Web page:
RSVP Graceful Restart Operation
RSVP graceful restart is based on RSVP hello messages. Hello messages are exchanged between the router and its neighbor nodes.
Each neighbor node can autonomously issue a hello message containing a hello request object. A receiver that supports the
hello extension replies with a hello message containing a hello acknowledgment (ACK) object. If the sending node supports
state recovery, a Restart Cap object that indicates a node's restart capability is also carried in the hello messages. In
the Restart Cap object, the restart time and the recovery time is specified. The restart time is the time after a loss in
Hello messages within which RSVP hello session can be re-established. The recovery time is the time that the sender waits
for the recipient to re-synchronize states after the re-establishment of hello messages.
For graceful restart, the hello messages are sent with an IP Time to Live (TTL) of 64. This is because the destination of
the hello messages can be multiple hops away. If graceful restart is enabled, hello messages (containing the restart cap object)
are send to an RSVP neighbor when RSVP states are shared with that neighbor. If restart cap objects are sent to an RSVP neighbor
and the neighbor replies with hello messages containing the restart cap object, the neighbor is considered to be graceful
restart capable. If the neighbor does not reply with hello messages or replies with hello messages that do not contain the
restart cap object, RSVP backs off sending hellos to that neighbor. If a hello Request message is received from an unknown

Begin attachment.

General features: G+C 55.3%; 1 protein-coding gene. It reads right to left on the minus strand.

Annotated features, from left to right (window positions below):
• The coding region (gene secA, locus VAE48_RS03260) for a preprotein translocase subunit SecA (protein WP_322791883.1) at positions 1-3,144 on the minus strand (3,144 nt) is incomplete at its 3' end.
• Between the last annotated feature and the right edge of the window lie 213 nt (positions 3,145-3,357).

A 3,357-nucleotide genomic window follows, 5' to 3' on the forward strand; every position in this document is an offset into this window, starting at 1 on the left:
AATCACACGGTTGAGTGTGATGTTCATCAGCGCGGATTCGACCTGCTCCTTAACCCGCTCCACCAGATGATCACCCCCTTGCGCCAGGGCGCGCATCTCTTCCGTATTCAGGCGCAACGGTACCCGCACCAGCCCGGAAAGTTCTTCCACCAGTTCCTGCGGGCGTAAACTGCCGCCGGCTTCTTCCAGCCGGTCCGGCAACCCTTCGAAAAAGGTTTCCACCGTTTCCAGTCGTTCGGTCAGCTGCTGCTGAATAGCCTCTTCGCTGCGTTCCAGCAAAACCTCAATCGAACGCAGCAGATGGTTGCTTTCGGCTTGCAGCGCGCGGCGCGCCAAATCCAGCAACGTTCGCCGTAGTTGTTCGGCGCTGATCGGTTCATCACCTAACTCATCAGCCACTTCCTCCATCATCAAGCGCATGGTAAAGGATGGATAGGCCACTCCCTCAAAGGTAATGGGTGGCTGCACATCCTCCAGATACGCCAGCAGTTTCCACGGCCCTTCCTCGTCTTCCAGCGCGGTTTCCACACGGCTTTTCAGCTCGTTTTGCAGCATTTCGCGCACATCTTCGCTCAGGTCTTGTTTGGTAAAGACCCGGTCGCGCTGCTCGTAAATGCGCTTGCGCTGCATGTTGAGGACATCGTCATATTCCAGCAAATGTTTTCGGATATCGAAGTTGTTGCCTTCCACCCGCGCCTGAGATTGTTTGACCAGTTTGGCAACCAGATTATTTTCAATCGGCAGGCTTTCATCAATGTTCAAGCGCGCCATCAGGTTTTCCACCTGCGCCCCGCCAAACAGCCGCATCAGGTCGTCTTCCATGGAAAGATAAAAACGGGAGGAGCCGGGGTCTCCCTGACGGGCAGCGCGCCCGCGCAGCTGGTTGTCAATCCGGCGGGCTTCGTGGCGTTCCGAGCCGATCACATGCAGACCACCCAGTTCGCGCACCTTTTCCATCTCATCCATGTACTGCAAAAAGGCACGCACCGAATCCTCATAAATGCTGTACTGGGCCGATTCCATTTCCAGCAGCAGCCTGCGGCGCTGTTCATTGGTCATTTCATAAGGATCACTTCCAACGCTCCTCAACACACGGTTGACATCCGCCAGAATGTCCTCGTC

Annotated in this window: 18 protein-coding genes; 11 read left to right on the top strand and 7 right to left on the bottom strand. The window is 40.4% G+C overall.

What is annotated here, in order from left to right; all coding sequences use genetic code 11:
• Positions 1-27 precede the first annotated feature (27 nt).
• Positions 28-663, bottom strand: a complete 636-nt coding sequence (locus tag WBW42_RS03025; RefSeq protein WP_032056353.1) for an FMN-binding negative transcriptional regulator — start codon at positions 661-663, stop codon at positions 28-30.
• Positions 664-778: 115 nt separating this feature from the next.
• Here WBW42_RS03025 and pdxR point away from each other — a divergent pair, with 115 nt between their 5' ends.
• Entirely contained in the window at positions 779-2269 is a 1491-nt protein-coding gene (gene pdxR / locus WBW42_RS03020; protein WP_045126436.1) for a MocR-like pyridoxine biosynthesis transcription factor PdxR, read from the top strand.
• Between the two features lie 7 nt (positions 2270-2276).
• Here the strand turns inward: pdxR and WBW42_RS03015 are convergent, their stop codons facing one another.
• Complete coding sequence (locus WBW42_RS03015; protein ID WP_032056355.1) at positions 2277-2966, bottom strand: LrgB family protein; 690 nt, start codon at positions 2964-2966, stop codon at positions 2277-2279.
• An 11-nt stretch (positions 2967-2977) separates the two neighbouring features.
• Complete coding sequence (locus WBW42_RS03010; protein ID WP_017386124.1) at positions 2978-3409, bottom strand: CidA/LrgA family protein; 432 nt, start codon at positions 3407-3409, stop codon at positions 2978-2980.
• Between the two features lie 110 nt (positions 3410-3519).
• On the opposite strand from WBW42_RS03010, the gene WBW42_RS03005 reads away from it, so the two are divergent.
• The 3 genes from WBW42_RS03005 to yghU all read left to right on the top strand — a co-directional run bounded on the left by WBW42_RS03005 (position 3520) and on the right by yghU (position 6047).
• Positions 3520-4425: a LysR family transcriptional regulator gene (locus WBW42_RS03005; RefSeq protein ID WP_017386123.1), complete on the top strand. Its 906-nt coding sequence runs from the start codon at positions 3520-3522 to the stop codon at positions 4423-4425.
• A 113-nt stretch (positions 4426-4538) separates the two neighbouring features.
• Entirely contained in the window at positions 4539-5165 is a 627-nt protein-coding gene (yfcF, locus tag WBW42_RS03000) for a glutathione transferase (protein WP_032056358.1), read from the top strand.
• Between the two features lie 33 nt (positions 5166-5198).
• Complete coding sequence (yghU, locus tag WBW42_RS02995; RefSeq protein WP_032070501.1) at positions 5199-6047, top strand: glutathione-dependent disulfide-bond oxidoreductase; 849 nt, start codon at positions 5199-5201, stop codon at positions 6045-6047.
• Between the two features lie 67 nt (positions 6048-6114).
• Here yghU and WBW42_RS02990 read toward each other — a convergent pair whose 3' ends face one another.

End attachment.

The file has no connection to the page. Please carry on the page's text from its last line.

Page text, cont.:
neighbor, no hello ACK is sent back.
Network administrators need the ability to establish a security domain to control the set of systems that initiates RSVP requests.
The RSVP authentication feature permits neighbors in an RSVP network to use a secure hash to sign all RSVP signaling messages
digitally, thus allowing the receiver of an RSVP message to verify the sender of the message without relying solely on the
sender's IP address.
The signature is accomplished on a per-RSVP-hop basis with an RSVP integrity object in the RSVP message as defined in RFC
2747. The integrity object includes a key ID, a sequence number for messages, and keyed message digest. This method provides
protection against forgery or message modification. However, the receiver must know the security key used by the sender to
validate the digital signature in the received RSVP message. Network administrators manually configure a common key for each
RSVP neighbor on the shared network. The sending and receiving systems maintain a security association for each authentication
key that they share. For detailed information about different security association parameters, see the Security Association Parameters table.
You can configure global defaults for all authentication parameters including key, window size, and lifetime. These defaults
are inherited when you configure authentication for each neighbor or interface. However, you can also configure these parameters
individually on a neighbor or interface basis, in which case the global values (configured or default) are no longer inherited.